Dubrovnik City Walls
Dubrovnik City Walls

Dubrovnik is located at the southern tip of Croatia (part of the Dalmatia Region). Often Split and Dubrovnik are compared, yes there are similarities – both are port cities, are located in Dalmatia coast, both touristy and expensive (as compared to Zagreb. Taxi fares start at 30 HRK here vs 10 HRK in Zagreb – you get it). 

But, and here is a big but. Dubrovnik is super pretty. And it is worth the price tag and time involved in traveling and border control hassles. 

Yea, you heard it. If you are traveling to Dubrovnik by road (group tour, bus or car) there is border control that you have to go through. There is a small patch of land that you have to pass, to travel from Zagreb/Split to Dubrovnik. And that patch of land belongs to Bosnia and Herzegovina (another Balkan country).

Depending on the month/season of travel, you could experience details at the border crossing. If you are traveling on a Schengen visa to Croatia, you should be able to cross Bosnia and Herzegovina, as they have one of the open visas for travelers – visa-free for 97 countries. They also take in multiple entry Schengen visa holders. 

 Here are a few options to get to Split from Dubrovnik 

  • Road trip from Split to Dubrovnik: The distance from Split to Dubrovnik is about 220 km (137 miles). The quickest way from Split to Dubrovnik is via E65 and D8 motorway heading south in over 3 hours or so. For Split to Dubrovnik, there is a toll fee of about 56 kunas (8 USD).
  • Public Transport: Buses are available to take you from Split to Dubrovnik ( and no toll fees, of course). There are multiple bus schedules available, that take anywhere from 3 to about 5+ hours one way. 

Historically, Dubrovnik was a prosperous Republic, who built its force and strength on maritime trade and taxes. For centuries, it remained independent (and also paid heavy taxes aka tribute to stay independent). 

Dubrovnik views
Dubrovnik views

The city of Dubrovnik or Grad Dubrovnik as a Republic (known as the Republic of Ragusa) was centered in the old town, within the city walls (double-walled to stay protected). It had multiple gates for entry and exit, it still does. 

Dubrovnik followed an aristocratic rule, with elected members of the administration to lead the city republic. It never had monarchical governance like Venice, to which it is usually compared. 

The late 18th century and early 19th century saw the decline and end of the Republic under the Napoleonic Kingdom of Italy. 

However, the 20th century witnessed more damages to the city when Dubrovnik was attacked by combined forces of Serbia and Montenegro (under the former Yugoslav People’s Army), and a siege that lasted 7 months. 

On day 6 of your Croatia itinerary, prepare to spend 3 to 5+ hours on the road to get to Dubrovnik from Split. Check in to your hotel, relax at a beach or go wandering through the old town at night.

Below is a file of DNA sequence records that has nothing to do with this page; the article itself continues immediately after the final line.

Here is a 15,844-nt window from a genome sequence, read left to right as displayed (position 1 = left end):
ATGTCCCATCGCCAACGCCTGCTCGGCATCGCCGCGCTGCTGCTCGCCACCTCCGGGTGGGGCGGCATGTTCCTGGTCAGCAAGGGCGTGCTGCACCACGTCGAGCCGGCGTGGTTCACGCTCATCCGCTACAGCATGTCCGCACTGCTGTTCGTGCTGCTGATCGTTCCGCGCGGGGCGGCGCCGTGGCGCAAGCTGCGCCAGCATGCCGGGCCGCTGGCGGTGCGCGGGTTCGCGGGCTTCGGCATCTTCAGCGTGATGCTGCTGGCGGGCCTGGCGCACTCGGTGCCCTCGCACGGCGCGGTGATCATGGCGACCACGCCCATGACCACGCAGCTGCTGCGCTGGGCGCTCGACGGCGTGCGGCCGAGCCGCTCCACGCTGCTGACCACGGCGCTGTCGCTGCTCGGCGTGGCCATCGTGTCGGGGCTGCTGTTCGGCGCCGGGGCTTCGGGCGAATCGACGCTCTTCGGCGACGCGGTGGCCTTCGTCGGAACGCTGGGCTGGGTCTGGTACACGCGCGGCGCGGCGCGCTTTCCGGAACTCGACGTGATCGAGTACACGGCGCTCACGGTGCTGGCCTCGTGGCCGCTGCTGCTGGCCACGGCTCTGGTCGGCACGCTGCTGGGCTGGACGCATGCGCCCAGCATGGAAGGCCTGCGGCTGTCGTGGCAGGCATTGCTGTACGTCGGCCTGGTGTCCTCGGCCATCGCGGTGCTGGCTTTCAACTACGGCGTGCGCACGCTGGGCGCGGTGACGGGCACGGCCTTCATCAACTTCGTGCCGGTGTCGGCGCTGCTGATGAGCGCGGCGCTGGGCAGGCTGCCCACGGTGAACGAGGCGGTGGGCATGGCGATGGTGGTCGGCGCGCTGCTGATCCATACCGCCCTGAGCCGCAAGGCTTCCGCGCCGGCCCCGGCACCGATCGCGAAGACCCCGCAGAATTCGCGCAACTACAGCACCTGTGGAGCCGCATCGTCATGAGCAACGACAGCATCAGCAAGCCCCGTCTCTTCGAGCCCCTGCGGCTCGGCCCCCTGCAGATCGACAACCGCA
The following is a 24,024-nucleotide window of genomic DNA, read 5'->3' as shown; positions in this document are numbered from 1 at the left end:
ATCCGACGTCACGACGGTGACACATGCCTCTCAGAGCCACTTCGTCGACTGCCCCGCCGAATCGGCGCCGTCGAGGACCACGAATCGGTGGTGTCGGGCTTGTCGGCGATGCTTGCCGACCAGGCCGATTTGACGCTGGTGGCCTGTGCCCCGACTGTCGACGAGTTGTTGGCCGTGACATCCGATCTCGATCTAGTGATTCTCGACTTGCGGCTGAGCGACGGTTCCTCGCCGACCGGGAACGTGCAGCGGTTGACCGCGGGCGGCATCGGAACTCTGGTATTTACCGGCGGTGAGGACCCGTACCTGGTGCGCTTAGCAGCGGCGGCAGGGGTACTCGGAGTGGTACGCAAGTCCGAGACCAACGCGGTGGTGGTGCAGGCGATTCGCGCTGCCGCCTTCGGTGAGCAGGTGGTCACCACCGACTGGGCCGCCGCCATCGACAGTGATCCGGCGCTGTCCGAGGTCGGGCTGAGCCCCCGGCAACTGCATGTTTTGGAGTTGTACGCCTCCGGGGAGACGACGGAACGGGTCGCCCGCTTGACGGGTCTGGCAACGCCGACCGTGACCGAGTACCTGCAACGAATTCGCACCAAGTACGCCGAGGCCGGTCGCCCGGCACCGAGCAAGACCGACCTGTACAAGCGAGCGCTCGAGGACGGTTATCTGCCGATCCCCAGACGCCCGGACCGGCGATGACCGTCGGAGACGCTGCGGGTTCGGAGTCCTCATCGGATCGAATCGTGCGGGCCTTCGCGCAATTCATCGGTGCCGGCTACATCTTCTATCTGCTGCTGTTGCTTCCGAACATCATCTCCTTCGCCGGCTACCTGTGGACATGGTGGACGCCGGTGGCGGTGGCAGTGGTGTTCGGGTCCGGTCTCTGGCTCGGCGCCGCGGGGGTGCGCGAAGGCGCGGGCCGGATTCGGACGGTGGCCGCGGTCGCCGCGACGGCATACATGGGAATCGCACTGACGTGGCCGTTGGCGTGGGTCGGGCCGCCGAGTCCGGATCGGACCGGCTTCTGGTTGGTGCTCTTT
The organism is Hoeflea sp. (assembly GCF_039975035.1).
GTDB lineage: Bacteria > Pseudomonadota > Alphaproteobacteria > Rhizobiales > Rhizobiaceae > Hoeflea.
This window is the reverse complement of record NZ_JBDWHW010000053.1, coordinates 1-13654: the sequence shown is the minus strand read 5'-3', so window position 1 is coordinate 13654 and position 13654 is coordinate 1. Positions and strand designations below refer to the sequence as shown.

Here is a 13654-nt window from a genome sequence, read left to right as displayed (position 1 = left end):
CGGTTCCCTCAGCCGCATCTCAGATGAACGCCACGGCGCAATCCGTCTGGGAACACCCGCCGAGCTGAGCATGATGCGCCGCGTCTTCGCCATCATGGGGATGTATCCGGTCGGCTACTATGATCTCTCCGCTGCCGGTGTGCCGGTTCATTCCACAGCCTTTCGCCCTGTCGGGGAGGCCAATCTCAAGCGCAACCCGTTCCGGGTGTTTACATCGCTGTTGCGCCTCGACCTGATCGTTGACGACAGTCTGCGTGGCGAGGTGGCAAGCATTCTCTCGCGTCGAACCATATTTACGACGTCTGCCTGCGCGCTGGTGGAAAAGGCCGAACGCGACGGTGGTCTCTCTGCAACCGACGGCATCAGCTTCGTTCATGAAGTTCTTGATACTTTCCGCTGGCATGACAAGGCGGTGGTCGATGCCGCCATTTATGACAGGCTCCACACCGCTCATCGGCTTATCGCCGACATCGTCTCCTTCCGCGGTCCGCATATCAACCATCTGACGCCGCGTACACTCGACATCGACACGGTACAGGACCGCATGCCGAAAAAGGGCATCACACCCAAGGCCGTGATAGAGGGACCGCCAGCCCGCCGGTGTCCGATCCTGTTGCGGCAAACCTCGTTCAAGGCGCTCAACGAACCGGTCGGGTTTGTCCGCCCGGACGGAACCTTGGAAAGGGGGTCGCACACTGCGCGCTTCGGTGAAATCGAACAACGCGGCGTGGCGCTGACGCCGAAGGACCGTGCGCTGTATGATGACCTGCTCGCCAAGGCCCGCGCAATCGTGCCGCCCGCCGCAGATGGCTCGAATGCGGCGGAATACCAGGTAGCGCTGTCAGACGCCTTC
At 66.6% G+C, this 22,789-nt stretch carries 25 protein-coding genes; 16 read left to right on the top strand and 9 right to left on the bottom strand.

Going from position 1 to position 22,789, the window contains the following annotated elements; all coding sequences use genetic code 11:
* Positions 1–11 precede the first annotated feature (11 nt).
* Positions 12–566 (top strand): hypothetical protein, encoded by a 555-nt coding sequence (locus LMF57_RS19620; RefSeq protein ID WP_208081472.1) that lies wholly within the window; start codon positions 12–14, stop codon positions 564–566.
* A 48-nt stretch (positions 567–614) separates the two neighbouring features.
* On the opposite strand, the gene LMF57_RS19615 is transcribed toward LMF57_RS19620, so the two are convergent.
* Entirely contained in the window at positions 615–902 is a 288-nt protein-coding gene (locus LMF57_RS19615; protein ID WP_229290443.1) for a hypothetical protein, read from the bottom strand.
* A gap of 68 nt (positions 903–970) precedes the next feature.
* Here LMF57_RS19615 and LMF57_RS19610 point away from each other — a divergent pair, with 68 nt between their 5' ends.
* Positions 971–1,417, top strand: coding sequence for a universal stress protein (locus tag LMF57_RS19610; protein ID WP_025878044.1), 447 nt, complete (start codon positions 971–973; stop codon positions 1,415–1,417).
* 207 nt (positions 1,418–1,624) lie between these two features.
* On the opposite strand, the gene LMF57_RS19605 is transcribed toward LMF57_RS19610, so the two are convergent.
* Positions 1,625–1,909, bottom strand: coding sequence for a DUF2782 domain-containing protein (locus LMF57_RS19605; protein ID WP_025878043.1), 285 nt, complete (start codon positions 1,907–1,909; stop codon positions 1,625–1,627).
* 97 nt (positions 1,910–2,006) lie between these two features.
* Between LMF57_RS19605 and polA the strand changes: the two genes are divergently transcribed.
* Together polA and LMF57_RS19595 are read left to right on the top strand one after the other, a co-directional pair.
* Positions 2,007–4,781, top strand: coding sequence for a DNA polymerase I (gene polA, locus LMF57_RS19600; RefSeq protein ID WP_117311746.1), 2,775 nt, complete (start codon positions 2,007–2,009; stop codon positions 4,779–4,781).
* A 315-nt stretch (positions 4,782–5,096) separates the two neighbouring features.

Lapad Sunset Beach
Lapad Sunset Beach

Hotels in Dubrovnik:

For 2 days in Dubrovnik, we recommend either staying inside the old town (because it’s obvious) or stay a little outside, on the periphery of the old town near a beach (because you missed the beach in Split, here is your opportunity). 

  • Prijeko Palace: Located within the old city walls of Dubrovnik, the Prijeko Palace is a 15th-century hotel offering sea-views, a rooftop bar, and a terrace. All the iconic landmarks are within reach from here. Click to view prices and reviews for Prijeko Palace
  • Dubrovnik Luxury Residence L’Orangerie: A perfect apartment-style hotel with spacious rooms, balconies, washing machines and tons of restaurants and cafes in the building complex. Sunset beach is just across the road, which makes it easy for a full day out in the sun or a romantic evening stroll. To reach the old city, a bus trip is required (about 10 minutes ride for 15 kunas one way, paid to the bus operator. Or you can buy the Dubrovnik Card to save on transportation and museum/attraction entries). Check out prices for rooms at the Luxury Residence L’Orangerie

For your first day in Dubrovnik, with the travel time involved, you will most likely arrive in the evening or late afternoon. Head out to the beach, or wander around the old town and enjoy drinks and dinner. 

Sunset Beach Dubrovnik
Sunset Beach Dubrovnik

Day 7 of 7 days in Croatia Itinerary: Exploring Dubrovnik

Spend an entire day exploring Dubrovnik. We highly recommend heading to the old town pretty early in the morning to make the most of your visit. 

Maybe grab breakfast right in front of the old town (Pile Gate), there are tons of options to choose from. Our picks: Dubravka 1836 Restaurant and Glam Cafe. Both are great outdoor seating options. 

Here are the things to do in Dubrovnik:

  • Guided tour of Dubrovnik with a funicular ride: We took this 4 hours guided walking tour of the old town, learned about its history and went on a funicular ride to capture the beauty of Dubrovnik city walls from afar. The funicular is located outside the old city and is included in the tour cost. Book this guided tour of Old Town and Dubrovnik cable car ride here.